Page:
Juliette I've recently finished the book, but passed on the challenge since I haven't seen an adult movie in the theater in three years.


message 21: by Andrea (new)

Andrea I finished the book yesterday and I really enjoyed it much more than the previous times I had read it.


message 22: by Stephanie (new)

Stephanie Andrea wrote: "I finished the book yesterday and I really enjoyed it much more than the previous times I had read it."

i finished last week, and totally agree, although it is still not my favorite


message 23: by Kristi (new)

Kristi (kristicoleman) I'm listening to it, hopefully will finish this week or next...I'm glad you are all loving it so much! What is your favorite part??


message 24: by Andrea (new)

Andrea I really love the ending!


message 25: by Everyman (new)

Everyman | 885 comments All that love for Jane. I think I commented earlier that I have generally found that women tend to prefer this book much more than men do.

I won't go into length as to my thoughts on the book, but I'll raise one point here that may not have been fully considered by all the readers.

This book is told entirely from Jane Eyre's perspective. We do not have a neutral or objective narrator. So we have, I think, to ask how accurate a reporter Jane was.

My view is: not very. Not very at all. We have, for example, only her version of the book throwing incident. As she writes she is an adult, certainly in her late 20s. How accurately do you think you remember events that happened when you were six or seven or whatever Jane was at the time? Do you think an outside observer who had watched the incident would see it as Jane did? She feels an outsider, but don't many children feel that way? Yet she makes it so central to her memory. I don't recall that she records even a single happy memory from her childhood, but I refuse to believe that any child growing up with a warm bed to sleep in and food to eat and books to read and cousins to play with who perhaps aren't always nice but by the same token are almost certainly not always nasty couldn't bring up a single happy memory except when she was alone.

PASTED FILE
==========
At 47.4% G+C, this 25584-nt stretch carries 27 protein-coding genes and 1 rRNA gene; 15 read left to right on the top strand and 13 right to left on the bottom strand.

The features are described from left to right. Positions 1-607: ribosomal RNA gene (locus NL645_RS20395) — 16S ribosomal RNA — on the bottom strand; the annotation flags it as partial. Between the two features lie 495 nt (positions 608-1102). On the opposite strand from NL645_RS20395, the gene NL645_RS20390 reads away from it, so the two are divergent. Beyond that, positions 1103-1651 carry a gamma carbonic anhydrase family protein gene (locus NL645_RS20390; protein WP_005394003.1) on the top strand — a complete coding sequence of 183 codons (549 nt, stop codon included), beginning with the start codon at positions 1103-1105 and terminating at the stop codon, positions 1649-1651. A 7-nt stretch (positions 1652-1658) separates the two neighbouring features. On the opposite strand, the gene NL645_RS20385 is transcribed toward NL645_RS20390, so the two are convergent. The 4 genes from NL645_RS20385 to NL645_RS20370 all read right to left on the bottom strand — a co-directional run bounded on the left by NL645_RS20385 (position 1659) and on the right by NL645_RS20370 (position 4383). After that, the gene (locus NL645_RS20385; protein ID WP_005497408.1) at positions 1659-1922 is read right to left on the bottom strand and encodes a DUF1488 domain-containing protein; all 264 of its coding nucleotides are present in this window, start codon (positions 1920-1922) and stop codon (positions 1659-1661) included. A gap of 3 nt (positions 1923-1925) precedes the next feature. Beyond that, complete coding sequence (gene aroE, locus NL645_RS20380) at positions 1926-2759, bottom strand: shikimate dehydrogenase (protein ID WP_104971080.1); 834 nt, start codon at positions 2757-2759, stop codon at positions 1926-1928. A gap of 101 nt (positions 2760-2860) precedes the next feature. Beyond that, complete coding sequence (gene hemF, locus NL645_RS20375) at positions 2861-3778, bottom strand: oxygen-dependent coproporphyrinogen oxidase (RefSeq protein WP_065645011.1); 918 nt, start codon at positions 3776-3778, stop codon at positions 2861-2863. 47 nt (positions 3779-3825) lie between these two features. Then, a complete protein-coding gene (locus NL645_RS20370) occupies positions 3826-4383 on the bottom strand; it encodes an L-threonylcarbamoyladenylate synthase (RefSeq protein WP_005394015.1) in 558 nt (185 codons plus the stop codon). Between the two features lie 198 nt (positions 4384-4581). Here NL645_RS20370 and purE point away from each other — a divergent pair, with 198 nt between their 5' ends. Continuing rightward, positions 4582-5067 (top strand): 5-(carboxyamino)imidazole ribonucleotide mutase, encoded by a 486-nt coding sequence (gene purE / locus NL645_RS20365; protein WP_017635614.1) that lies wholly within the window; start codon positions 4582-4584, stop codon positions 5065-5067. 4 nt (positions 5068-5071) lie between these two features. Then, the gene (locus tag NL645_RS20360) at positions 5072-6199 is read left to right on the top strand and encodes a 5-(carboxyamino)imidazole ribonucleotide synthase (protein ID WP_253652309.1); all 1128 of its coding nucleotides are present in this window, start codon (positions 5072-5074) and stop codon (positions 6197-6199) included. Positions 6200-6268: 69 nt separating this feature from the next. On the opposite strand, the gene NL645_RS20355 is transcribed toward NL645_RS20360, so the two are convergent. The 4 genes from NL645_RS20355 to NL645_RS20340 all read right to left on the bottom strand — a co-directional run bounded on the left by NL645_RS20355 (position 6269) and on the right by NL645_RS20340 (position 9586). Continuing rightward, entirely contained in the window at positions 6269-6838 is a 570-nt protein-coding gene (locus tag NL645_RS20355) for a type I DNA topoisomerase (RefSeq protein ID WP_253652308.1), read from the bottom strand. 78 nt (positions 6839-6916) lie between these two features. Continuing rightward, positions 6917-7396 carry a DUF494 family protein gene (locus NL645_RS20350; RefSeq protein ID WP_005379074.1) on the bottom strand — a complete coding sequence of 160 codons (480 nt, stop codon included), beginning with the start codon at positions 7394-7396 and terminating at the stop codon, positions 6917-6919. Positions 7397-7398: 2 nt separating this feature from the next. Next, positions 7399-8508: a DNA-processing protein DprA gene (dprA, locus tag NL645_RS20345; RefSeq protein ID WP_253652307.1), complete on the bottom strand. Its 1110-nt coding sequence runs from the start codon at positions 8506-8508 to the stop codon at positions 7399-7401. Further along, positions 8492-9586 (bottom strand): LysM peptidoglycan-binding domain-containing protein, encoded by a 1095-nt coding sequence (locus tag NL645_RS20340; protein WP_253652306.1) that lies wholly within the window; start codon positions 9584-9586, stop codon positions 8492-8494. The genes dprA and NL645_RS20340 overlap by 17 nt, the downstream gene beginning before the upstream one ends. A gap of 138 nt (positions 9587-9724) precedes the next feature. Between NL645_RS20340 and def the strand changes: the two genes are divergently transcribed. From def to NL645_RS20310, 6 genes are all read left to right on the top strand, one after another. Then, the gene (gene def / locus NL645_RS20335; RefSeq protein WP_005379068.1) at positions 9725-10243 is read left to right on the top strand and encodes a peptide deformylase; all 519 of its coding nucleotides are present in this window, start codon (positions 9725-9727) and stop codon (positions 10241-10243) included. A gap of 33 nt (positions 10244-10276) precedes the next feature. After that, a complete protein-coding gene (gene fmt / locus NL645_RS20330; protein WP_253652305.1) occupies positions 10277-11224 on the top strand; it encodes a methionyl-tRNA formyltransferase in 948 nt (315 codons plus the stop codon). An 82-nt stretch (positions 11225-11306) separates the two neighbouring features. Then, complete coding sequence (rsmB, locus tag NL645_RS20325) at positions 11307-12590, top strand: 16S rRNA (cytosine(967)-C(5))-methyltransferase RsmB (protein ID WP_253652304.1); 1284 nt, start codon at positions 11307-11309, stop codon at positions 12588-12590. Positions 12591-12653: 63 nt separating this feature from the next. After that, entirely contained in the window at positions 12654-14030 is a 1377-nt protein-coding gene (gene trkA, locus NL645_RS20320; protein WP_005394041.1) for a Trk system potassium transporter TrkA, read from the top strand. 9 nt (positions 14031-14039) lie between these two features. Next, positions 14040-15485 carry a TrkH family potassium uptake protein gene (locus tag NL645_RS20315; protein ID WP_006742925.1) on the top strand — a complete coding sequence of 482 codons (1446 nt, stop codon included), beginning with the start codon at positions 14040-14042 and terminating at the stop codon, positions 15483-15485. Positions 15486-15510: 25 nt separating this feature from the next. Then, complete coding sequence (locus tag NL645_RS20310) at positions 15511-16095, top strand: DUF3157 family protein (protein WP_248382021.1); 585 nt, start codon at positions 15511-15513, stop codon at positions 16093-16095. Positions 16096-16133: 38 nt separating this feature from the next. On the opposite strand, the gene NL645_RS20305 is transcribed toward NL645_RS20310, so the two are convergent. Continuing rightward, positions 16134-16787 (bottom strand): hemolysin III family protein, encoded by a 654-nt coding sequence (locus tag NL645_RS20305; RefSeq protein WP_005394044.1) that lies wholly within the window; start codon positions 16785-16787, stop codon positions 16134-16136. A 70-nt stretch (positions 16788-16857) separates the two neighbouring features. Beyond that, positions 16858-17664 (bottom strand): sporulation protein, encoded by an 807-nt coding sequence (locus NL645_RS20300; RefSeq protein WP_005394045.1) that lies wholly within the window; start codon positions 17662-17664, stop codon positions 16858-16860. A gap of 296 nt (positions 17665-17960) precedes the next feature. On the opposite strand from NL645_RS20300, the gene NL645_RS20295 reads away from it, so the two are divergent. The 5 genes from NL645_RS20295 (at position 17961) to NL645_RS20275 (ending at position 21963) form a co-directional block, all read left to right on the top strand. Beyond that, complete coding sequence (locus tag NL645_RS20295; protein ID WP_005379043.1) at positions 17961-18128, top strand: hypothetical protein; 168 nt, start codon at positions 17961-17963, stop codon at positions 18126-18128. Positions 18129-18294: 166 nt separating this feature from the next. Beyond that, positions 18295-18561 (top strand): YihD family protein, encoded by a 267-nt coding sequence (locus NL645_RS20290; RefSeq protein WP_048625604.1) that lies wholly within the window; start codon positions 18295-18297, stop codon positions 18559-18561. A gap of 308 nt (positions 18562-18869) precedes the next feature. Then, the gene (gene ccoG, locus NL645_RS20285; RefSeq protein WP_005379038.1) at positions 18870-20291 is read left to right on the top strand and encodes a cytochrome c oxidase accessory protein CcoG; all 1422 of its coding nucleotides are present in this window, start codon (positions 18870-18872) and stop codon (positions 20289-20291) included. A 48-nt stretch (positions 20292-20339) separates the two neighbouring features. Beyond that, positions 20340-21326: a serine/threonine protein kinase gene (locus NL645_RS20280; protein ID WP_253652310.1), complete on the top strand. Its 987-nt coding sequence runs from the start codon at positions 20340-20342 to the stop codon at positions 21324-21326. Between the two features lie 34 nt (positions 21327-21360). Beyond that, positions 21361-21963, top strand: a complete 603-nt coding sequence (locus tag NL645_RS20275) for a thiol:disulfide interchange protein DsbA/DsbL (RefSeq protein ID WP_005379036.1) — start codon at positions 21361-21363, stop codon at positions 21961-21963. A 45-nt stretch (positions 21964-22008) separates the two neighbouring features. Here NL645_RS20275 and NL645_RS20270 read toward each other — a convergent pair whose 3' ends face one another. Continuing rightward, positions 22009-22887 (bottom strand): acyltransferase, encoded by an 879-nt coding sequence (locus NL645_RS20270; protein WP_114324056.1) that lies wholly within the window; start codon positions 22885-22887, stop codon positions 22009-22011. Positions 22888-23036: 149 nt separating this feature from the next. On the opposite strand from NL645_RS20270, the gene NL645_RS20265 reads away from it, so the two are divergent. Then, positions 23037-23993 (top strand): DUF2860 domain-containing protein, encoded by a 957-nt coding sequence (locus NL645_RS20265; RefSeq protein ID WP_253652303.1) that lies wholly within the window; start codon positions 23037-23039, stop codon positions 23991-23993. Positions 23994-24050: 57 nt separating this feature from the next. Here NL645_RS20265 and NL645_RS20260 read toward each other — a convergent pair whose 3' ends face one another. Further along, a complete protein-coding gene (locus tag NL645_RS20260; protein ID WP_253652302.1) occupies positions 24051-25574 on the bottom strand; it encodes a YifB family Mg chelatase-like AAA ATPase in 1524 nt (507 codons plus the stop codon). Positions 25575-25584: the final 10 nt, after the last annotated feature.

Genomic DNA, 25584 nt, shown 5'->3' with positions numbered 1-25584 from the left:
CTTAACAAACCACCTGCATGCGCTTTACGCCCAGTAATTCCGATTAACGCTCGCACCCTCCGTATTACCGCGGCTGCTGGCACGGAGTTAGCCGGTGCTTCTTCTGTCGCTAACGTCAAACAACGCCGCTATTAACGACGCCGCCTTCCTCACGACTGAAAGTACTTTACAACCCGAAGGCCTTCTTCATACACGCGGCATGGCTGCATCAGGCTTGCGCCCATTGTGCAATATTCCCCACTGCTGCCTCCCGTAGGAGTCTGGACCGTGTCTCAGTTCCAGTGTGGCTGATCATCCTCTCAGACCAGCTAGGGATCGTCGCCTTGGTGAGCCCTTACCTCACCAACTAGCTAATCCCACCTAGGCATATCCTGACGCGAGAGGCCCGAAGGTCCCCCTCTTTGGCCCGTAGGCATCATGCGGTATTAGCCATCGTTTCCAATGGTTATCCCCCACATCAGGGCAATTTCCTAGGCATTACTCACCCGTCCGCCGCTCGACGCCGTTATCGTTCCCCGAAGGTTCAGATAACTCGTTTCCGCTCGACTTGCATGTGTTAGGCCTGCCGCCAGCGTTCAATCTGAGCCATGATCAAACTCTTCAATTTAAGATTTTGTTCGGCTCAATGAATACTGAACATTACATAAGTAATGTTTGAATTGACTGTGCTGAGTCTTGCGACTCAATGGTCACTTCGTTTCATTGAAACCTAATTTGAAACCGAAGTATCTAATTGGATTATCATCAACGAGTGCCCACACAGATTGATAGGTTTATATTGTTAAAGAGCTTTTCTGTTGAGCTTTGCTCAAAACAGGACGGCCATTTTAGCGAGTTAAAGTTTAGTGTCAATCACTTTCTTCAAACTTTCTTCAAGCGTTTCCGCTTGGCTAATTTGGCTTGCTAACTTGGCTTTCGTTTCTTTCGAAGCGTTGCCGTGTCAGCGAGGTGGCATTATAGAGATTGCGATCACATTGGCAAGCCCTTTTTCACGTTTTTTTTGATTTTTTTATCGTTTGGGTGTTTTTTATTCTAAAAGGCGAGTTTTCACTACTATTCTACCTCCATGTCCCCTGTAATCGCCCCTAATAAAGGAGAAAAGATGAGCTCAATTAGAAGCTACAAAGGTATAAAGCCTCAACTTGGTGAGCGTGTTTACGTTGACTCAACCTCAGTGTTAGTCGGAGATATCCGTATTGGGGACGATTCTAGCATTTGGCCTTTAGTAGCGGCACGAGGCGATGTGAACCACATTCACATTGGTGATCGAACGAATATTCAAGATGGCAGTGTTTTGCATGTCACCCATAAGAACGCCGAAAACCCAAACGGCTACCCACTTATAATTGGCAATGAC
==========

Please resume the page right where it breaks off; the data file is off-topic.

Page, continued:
And the red room -- what does that represent but exactly what child psychologists tell us is the best way to correct children -- the famous "time out"? She is not beaten, she is not whipped, she sent into time out. This is not brutal, cruel parenting, though she reports it as such.

And Lowick. When does she say anything good about it? To her, it was all terrible. Yet how terrible really could it have been objectively? She was, after all, an orphan. But Lowick obviously gave her a good education, indeed probably as good as many children educated by governesses in private homes got. She speaks fluent French. She is an acceptable, of not accomplished, piano player. She knows her reading, writing, and arithmetic. She was even trained in teaching skills. I consider that a pretty darn good education for the times. But she can't see that.

Ah well, I went on longer than I had intended. But the point is that we have to realize that this is in many ways Jane's attempt to justify her life. It is as much argument as history. I think it is fair to say that large swaths of it are demonstrably inaccurate, not to say even dishonest. With that in mind, we must, I think, approach the whole book with a profound skepticism as to whether it even comes close to accurately reflecting her life.


message 26: by Stephanie (new)

Stephanie i have to agree entirely with everything you have said 'everyman'...which is why i always point jane readers to _the wide sargasso sea_...it doesn't make me like jane less, just gives some background to the part of the story that either jane doesn't know or leaves out. i could go on and on about jane...but, alas i am tired and she is tiring...


message 27: by Juliette (new)

Juliette While I agree with what Everyman says about Jane Austen (well, except that I do think that Jane appreciated the education she got), I think that's the very reason to like it. Isn't that the point of first person storytelling? To only get one side of the story and to infer the rest?

Also, if I were to choose the defining moment (and the people surrounding it) of my life and write about it, I'm sure I wouldn't get even 80% of it accurate, but it doesn't matter, it's how I remember it and how I felt about it at the time that changed me into the person I am today. If I did tell it straight, the reader might not appreciate the full magnitude of the event and why it had any impact on my life at all.

Which brings an interesting question, does the author have an obligation to the reader to be 100% accurate and honest?


message 28: by Carol (new)

Carol (goodreadscomcarolann) If you do not understand Jane's perspective, then you are blessed. Jane grew up in places were she was not loved.